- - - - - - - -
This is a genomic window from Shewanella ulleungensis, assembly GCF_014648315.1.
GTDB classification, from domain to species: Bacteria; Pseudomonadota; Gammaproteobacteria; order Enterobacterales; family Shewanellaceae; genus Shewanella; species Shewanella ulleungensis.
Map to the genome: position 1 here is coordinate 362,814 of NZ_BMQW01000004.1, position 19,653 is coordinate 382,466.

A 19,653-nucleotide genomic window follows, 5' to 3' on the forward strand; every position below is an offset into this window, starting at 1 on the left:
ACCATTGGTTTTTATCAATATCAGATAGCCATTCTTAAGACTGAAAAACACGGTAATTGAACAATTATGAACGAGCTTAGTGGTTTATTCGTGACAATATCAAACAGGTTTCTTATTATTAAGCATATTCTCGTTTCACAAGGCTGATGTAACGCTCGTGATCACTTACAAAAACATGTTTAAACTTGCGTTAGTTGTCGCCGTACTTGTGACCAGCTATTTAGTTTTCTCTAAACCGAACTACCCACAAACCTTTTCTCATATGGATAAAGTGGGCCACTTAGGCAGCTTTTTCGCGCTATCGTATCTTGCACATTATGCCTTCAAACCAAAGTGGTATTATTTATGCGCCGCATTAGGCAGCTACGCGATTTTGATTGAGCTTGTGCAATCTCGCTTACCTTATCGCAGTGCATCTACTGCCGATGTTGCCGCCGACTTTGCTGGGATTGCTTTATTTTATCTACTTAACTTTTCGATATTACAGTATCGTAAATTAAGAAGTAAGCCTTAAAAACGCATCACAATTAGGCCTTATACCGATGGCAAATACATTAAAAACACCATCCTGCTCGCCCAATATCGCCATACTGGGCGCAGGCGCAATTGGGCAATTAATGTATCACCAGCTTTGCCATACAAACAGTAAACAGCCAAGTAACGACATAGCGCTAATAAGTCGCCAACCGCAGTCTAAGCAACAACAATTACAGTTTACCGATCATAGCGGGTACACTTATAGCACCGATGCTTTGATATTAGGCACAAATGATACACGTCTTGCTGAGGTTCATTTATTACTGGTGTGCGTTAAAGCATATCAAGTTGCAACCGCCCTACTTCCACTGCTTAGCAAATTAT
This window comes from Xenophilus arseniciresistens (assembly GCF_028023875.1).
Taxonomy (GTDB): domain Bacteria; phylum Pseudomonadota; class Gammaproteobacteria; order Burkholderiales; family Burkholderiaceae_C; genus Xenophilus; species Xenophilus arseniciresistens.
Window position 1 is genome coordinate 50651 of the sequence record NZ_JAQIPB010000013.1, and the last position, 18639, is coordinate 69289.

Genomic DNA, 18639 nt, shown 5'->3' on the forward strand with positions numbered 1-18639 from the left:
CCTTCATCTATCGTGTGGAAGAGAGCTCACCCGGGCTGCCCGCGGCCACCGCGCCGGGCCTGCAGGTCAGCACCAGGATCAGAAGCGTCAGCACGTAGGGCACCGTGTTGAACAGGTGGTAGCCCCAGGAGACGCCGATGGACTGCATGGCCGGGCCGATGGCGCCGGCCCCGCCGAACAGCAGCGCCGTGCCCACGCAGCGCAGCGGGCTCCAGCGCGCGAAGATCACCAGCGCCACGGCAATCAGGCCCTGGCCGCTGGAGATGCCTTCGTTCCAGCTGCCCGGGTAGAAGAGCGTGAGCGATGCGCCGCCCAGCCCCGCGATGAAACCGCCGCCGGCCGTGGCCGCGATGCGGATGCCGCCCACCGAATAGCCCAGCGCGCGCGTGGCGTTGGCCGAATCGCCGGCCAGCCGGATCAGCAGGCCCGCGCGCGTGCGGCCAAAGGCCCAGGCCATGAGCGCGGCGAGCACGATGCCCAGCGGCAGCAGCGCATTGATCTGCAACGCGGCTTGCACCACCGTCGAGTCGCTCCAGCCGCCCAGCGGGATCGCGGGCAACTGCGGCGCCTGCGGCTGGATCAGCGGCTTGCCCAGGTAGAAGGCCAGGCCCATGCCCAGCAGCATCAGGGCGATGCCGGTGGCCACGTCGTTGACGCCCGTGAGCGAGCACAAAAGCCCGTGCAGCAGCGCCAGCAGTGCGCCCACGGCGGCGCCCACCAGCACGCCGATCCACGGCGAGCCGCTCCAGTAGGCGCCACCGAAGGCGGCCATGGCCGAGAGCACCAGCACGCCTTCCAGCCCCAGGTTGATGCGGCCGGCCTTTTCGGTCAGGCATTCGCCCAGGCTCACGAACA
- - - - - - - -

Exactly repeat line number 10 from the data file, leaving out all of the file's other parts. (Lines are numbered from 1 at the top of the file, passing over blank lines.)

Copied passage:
CCTTCATCTATCGTGTGGAAGAGAGCTCACCCGGGCTGCCCGCGGCCACCGCGCCGGGCCTGCAGGTCAGCACCAGGATCAGAAGCGTCAGCACGTAGGGCACCGTGTTGAACAGGTGGTAGCCCCAGGAGACGCCGATGGACTGCATGGCCGGGCCGATGGCGCCGGCCCCGCCGAACAGCAGCGCCGTGCCCACGCAGCGCAGCGGGCTCCAGCGCGCGAAGATCACCAGCGCCACGGCAATCAGGCCCTGGCCGCTGGAGATGCCTTCGTTCCAGCTGCCCGGGTAGAAGAGCGTGAGCGATGCGCCGCCCAGCCCCGCGATGAAACCGCCGCCGGCCGTGGCCGCGATGCGGATGCCGCCCACCGAATAGCCCAGCGCGCGCGTGGCGTTGGCCGAATCGCCGGCCAGCCGGATCAGCAGGCCCGCGCGCGTGCGGCCAAAGGCCCAGGCCATGAGCGCGGCGAGCACGATGCCCAGCGGCAGCAGCGCATTGATCTGCAACGCGGCTTGCACCACCGTCGAGTCGCTCCAGCCGCCCAGCGGGATCGCGGGCAACTGCGGCGCCTGCGGCTGGATCAGCGGCTTGCCCAGGTAGAAGGCCAGGCCCATGCCCAGCAGCATCAGGGCGATGCCGGTGGCCACGTCGTTGACGCCCGTGAGCGAGCACAAAAGCCCGTGCAGCAGCGCCAGCAGTGCGCCCACGGCGGCGCCCACCAGCACGCCGATCCACGGCGAGCCGCTCCAGTAGGCGCCACCGAAGGCGGCCATGGCCGAGAGCACCAGCACGCCTTCCAGCCCCAGGTTGATGCGGCCGGCCTTTTCGGTCAGGCATTCGCCCAGGCTCACGAACA